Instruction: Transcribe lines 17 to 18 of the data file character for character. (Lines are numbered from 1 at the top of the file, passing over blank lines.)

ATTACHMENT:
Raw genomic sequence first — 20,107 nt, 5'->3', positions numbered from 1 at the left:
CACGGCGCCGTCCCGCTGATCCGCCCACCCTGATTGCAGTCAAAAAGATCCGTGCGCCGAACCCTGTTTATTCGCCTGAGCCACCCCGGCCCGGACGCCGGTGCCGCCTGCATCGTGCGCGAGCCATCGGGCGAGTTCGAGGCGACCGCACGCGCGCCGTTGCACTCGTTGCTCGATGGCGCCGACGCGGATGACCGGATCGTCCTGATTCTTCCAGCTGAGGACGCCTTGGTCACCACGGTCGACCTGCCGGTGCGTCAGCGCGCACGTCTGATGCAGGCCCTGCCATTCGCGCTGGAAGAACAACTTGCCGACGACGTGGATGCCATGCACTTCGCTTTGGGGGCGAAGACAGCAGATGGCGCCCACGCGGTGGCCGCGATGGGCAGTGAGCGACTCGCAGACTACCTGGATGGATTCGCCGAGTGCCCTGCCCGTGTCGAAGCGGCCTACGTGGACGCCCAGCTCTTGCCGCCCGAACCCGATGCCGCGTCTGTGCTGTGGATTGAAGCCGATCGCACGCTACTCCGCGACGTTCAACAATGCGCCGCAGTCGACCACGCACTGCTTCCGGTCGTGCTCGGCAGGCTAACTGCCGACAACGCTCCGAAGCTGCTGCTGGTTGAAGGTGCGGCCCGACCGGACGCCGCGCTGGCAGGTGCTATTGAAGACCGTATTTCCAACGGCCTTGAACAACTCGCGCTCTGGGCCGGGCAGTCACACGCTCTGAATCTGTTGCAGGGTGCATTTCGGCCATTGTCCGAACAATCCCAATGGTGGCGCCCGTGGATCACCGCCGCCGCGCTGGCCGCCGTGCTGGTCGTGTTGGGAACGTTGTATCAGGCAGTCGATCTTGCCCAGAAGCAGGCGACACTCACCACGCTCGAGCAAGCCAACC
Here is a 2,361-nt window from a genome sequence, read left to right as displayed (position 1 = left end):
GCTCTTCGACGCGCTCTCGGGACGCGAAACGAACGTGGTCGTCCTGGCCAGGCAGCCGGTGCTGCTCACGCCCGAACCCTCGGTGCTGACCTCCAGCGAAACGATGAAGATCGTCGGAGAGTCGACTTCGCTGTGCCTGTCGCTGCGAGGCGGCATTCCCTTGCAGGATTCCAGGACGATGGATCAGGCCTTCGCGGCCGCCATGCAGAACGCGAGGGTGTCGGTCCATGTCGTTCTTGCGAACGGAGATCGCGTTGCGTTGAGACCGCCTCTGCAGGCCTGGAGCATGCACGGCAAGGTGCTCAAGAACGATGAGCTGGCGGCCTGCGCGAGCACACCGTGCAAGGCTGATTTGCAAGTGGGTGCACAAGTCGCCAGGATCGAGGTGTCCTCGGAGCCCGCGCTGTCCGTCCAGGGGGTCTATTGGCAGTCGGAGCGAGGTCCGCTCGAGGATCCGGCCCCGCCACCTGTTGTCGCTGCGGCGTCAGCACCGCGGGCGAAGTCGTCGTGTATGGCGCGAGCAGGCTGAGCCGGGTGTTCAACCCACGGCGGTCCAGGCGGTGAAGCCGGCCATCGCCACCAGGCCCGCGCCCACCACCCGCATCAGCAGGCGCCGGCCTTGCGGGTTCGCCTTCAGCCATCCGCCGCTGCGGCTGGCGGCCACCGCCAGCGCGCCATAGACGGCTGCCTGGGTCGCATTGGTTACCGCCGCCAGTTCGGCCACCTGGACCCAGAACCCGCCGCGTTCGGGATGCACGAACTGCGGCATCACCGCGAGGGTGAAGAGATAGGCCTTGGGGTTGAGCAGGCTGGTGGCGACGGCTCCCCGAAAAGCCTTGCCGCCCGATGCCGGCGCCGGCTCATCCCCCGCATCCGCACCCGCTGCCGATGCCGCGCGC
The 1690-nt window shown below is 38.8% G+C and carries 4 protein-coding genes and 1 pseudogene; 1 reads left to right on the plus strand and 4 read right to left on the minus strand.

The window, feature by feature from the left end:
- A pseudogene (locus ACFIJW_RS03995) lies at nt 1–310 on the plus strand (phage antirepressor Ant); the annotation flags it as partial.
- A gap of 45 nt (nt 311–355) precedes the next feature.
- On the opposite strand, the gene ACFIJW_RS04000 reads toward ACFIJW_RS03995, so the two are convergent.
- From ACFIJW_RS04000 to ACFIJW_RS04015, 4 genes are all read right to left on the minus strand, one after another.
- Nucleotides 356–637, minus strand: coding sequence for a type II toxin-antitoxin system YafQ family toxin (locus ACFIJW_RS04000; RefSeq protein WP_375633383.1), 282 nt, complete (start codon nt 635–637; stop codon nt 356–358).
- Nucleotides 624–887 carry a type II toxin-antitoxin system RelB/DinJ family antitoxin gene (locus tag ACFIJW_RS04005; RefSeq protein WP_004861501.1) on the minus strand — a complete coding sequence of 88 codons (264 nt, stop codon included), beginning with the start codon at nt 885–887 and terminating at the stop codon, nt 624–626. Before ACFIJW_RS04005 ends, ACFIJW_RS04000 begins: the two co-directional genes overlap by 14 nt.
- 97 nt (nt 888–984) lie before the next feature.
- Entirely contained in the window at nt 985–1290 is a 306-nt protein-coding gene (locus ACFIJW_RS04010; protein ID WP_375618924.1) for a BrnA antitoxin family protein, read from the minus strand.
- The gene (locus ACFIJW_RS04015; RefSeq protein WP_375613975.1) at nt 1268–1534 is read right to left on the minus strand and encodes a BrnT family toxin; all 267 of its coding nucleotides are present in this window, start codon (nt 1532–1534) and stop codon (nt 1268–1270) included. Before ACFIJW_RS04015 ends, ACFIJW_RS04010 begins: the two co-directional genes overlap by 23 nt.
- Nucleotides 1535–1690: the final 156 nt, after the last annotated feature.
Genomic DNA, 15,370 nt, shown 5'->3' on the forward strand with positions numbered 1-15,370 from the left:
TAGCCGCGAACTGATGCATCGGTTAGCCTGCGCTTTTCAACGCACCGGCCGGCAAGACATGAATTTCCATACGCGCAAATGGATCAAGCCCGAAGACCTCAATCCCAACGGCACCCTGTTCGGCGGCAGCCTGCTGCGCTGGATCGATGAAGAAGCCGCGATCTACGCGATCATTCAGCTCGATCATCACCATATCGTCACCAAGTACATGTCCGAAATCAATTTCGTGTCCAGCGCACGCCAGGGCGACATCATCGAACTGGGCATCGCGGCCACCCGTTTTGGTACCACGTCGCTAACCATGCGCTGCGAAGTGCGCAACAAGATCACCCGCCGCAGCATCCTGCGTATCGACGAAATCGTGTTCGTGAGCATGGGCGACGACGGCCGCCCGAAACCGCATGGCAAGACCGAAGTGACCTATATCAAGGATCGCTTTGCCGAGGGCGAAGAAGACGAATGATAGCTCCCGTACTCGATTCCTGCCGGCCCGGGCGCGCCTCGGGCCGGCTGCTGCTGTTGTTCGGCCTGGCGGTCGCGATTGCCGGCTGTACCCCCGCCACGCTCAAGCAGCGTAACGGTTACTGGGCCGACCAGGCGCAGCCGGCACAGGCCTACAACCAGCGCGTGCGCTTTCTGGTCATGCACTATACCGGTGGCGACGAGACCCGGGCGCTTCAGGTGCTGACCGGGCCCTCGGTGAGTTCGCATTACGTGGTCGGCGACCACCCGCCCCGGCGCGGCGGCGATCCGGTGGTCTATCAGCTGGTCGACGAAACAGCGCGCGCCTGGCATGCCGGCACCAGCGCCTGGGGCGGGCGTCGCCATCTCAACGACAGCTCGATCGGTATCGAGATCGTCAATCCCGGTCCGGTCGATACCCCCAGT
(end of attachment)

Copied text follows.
Genomic DNA, 15,370 nt, shown 5'->3' on the forward strand with positions numbered 1-15,370 from the left:
TAGCCGCGAACTGATGCATCGGTTAGCCTGCGCTTTTCAACGCACCGGCCGGCAAGACATGAATTTCCATACGCGCAAATGGATCAAGCCCGAAGACCTCAATCCCAACGGCACCCTGTTCGGCGGCAGCCTGCTGCGCTGGATCGATGAAGAAGCCGCGATCTACGCGATCATTCAGCTCGATCATCACCATATCGTCACCAAGTACATGTCCGAAATCAATTTCGTGTCCAGCGCACGCCAGGGCGACATCATCGAACTGGGCATCGCGGCCACCCGTTTTGGTACCACGTCGCTAACCATGCGCTGCGAAGTGCGCAACAAGATCACCCGCCGCAGCATCCTGCGTATCGACGAAATCGTGTTCGTGAGCATGGGCGACGACGGCCGCCCGAAACCGCATGGCAAGACCGAAGTGACCTATATCAAGGATCGCTTTGCCGAGGGCGAAGAAGACGAATGATAGCTCCCGTACTCGATTCCTGCCGGCCCGGGCGCGCCTCGGGCCGGCTGCTGCTGTTGTTCGGCCTGGCGGTCGCGATTGCCGGCTGTACCCCCGCCACGCTCAAGCAGCGTAACGGTTACTGGGCCGACCAGGCGCAGCCGGCACAGGCCTACAACCAGCGCGTGCGCTTTCTGGTCATGCACTATACCGGTGGCGACGAGACCCGGGCGCTTCAGGTGCTGACCGGGCCCTCGGTGAGTTCGCATTACGTGGTCGGCGACCACCCGCCCCGGCGCGGCGGCGATCCGGTGGTCTATCAGCTGGTCGACGAAACAGCGCGCGCCTGGCATGCCGGCACCAGCGCCTGGGGCGGGCGTCGCCATCTCAACGACAGCTCGATCGGTATCGAGATCGTCAATCCCGGTCCGGTCGATACCCCCAGT